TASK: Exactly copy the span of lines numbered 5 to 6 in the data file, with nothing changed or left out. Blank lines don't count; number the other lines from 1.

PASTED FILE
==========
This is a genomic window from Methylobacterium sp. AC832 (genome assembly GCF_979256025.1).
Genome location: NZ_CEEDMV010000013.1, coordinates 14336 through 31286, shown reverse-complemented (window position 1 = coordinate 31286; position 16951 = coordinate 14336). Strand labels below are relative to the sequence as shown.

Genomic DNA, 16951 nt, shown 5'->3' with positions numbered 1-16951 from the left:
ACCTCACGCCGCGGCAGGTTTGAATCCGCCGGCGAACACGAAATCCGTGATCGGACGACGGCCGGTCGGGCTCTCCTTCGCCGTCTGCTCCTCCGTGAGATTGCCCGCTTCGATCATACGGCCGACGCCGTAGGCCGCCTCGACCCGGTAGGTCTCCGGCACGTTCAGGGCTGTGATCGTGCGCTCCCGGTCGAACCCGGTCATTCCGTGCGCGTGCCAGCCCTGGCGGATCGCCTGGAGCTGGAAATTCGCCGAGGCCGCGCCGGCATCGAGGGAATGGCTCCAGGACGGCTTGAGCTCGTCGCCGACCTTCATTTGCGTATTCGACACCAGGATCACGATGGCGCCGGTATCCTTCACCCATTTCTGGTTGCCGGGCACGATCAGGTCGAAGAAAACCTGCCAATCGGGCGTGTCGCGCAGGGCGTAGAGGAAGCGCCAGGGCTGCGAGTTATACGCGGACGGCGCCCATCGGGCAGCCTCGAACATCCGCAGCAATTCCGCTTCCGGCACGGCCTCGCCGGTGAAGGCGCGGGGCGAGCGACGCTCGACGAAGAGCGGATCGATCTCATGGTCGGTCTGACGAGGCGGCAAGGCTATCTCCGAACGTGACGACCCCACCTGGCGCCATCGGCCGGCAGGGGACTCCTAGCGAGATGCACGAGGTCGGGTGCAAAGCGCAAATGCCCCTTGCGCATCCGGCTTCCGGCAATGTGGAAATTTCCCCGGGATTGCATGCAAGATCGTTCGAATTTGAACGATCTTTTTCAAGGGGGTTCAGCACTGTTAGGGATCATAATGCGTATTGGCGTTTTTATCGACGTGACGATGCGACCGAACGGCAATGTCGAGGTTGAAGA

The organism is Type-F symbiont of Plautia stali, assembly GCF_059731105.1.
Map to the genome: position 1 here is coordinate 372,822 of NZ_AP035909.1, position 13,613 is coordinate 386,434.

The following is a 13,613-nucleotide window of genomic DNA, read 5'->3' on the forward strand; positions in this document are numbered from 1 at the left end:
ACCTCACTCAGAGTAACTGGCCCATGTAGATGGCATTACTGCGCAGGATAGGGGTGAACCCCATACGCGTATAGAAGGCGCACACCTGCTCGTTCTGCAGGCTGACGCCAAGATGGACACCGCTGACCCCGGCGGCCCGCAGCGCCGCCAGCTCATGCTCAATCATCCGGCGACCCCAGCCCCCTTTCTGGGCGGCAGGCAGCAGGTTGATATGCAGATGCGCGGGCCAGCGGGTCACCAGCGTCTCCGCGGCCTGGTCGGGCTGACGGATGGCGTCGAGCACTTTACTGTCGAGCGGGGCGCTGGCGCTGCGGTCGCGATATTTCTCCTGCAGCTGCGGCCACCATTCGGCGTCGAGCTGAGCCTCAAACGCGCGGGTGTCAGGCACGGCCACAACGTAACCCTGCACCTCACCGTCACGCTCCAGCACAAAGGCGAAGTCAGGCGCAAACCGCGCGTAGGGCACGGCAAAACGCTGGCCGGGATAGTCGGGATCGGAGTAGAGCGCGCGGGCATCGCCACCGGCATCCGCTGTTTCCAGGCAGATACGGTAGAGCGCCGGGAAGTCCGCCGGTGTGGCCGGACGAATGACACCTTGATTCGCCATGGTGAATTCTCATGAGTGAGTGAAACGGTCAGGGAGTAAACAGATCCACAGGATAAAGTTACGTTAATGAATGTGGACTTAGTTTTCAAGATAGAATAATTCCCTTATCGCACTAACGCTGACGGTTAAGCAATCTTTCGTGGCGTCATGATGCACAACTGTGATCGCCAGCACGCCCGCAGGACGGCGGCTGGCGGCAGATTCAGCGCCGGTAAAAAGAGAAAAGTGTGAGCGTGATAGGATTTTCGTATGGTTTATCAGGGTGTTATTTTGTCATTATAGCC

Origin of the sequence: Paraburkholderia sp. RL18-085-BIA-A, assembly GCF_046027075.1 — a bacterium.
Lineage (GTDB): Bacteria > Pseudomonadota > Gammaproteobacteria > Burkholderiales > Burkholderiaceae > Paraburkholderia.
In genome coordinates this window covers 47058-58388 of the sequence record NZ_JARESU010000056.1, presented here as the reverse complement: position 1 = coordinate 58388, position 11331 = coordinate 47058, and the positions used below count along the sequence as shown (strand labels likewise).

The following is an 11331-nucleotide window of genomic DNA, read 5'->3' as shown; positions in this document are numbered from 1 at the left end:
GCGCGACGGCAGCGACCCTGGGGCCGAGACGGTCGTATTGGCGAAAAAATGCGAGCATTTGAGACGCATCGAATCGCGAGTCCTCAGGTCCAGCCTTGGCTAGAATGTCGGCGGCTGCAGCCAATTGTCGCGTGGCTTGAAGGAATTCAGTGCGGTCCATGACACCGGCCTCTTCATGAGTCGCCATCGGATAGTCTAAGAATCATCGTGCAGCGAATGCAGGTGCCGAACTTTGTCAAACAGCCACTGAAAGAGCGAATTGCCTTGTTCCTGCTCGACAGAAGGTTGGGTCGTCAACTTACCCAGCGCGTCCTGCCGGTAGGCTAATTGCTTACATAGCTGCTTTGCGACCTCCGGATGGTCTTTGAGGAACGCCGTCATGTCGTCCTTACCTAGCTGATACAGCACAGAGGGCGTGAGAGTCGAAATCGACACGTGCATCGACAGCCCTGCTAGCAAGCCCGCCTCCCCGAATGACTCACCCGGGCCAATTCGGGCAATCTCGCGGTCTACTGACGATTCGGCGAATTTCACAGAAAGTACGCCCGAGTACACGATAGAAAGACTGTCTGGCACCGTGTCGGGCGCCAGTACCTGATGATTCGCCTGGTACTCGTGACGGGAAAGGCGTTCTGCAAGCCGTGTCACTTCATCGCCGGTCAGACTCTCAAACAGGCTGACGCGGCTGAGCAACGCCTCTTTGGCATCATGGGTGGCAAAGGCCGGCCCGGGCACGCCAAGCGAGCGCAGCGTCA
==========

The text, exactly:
The organism is Type-F symbiont of Plautia stali, assembly GCF_059731105.1.
Map to the genome: position 1 here is coordinate 372,822 of NZ_AP035909.1, position 13,613 is coordinate 386,434.